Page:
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'Are You Ready For Gary Glitter?'
by Julie Webb
from New Musical Express, 1 July 1972


Gary Glitter had the same musical beginning as many entertainers. He was a mirror freak - standing there as a child clasping a tennis racquet in his hands, strumming away on the cross section of the strings and miming to Buddy Holly records.

While Youth Employment officers were diligently trying to fit school kids into box jobs - was it not Glitter who stood up in class and proclaiming he was going to be a singing star?

Small beginnings maybe - but with a rock & roll record in the charts, he must feel it was all worthwhile.

Gary Glitter is not his real name as you might have suspected. He's really Paul Raven - an outrageous extrovert, overtly camp, who wears lime green satin suits during the day and garish glitter gear on stage. He enjoys talking, but worries what the end result will be. 'Do you think I ought to say that?' he says as he answers questions.

At twenty-six - the music business is not a new toy he is playing with. More something that he has grown up with. At thirteen he used to sing in his father's London club although he admits at the time he was highly pretentious in his approach.

'When I was young I modelled myself on Elvis and Ray Charles and I made my first record at 14. It was a ballad thing that was right out of character with what I was doing. But you get into a publisher's office and they convince you, "this is the right thing to do".'

At fifteen he was playing in rock & roll groups - as a soloist with a backing band but it was in Germany that most of his 'dues' were paid.

'Between '65 and '69 I was resident in Germany playing places like the Top Ten club. If you play for hours and hours you can really get into a good thing. Maybe we'd only work for three or four hours in a day but starting at four in the afternoon and finishing finally at seven in the morning it was pretty hard going.

'The attraction was that it was the only place I could earn any bread. And once you get there it's the sort of place you don't want to leave. The beer shop was the place where you'd talk music all the time.'

To begin with the money was 30 a week. But when he left, Gary was earning around 300 a week. He was resident at a time that enabled him to play on the same bill as people like Little Richard, Bill Haley and Britain's own raver, Tony Ashton - all good rocking experience.

Yet all the time he was in Germany, records were released in England under the name of Paul Raven - and he'd make the odd trip back to Britain. On one such trip he landed a part in the Jesus Christ Superstar album which was recorded on MCA - and it was at MCA that he met producer Mike Leander.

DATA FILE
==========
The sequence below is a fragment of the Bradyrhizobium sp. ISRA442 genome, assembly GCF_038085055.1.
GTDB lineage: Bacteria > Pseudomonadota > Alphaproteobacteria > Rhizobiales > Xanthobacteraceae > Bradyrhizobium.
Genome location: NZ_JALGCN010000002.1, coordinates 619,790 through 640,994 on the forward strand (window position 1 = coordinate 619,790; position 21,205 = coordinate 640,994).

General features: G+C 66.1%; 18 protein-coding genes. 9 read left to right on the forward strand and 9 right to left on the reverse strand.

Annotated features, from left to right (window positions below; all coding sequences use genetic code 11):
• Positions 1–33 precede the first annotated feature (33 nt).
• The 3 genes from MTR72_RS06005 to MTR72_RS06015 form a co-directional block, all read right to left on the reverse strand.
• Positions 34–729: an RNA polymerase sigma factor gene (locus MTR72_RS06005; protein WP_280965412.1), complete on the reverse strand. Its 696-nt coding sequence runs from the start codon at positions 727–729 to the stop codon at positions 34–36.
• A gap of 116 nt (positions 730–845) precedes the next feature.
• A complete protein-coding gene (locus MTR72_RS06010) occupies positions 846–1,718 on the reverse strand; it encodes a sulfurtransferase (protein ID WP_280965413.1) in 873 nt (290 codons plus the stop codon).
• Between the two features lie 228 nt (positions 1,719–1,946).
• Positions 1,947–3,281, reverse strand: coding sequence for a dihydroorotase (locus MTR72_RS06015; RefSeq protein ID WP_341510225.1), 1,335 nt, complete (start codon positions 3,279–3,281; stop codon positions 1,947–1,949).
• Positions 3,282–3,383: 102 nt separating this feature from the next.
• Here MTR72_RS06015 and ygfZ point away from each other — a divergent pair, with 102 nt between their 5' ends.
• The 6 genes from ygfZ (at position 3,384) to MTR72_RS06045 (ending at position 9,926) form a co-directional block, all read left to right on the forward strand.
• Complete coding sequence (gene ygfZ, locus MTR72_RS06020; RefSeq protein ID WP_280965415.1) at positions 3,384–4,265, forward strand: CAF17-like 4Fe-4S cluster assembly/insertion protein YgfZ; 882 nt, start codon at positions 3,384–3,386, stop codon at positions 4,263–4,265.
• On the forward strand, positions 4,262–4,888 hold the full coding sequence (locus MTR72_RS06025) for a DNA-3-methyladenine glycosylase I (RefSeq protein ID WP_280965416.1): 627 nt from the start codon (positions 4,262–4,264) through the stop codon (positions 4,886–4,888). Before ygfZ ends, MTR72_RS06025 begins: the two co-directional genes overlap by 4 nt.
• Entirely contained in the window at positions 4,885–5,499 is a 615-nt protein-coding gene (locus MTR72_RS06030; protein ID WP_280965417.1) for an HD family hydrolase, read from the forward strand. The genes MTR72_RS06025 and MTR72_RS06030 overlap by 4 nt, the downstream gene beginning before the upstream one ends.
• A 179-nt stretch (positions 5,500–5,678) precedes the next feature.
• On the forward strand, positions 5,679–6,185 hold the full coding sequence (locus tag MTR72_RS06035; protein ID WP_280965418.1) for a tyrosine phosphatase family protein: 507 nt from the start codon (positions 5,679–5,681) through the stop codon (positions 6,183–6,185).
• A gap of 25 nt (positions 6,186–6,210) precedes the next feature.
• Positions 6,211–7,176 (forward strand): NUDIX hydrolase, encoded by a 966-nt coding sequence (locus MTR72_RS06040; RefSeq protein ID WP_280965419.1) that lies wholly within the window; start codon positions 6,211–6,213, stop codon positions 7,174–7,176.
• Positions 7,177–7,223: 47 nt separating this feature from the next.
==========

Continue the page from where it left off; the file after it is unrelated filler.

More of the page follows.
'Mike wanted to capture what I was doing on stage in Germany and somehow put it on record. And with "Rock & Roll Part 1 and 2" I think he's done it. I haven't done any gigs under the name Gary Glitter yet, but we're going to start soon.

'It's funny really because we both had lots of ideas of what we wanted to do - and watching Slade on television, I can see a lot of things there. The guy who wears the glitter - that's exactly what we wanted to do. But we've still got a few ideas up our sleeves.'

There was a time when Gary Glitter might have become Terry Tinsel odd though that may sound. Glitter tells all, 'A few people were getting together some joke names - like Apple Crumble, Terry Tinsel and Horace Hydrogen - and Gary Glitter was one of them. I remember thinking at the time that it was good for a laugh.'

'"Rock & Roll Part 1 and 2" was released as a single a few months ago,' Glitter says. 'After three weeks I went into Bell Records and said "Look it's all over, it will never take off now," so it seems incredible that it's now selling.

'It didn't get a lot of airplay in the beginning - Alan Freeman was about the only person who played it. He's been really good about it all.'

For the stage act, which is up and coming in a few weeks, Glitter tells us to expect 'something physical. Expect all sorts of things. I want people to get up and have a good time.' Sha Na Na were right - rock & roll is here to stay.


see also 'Nobody else could have been Gary'



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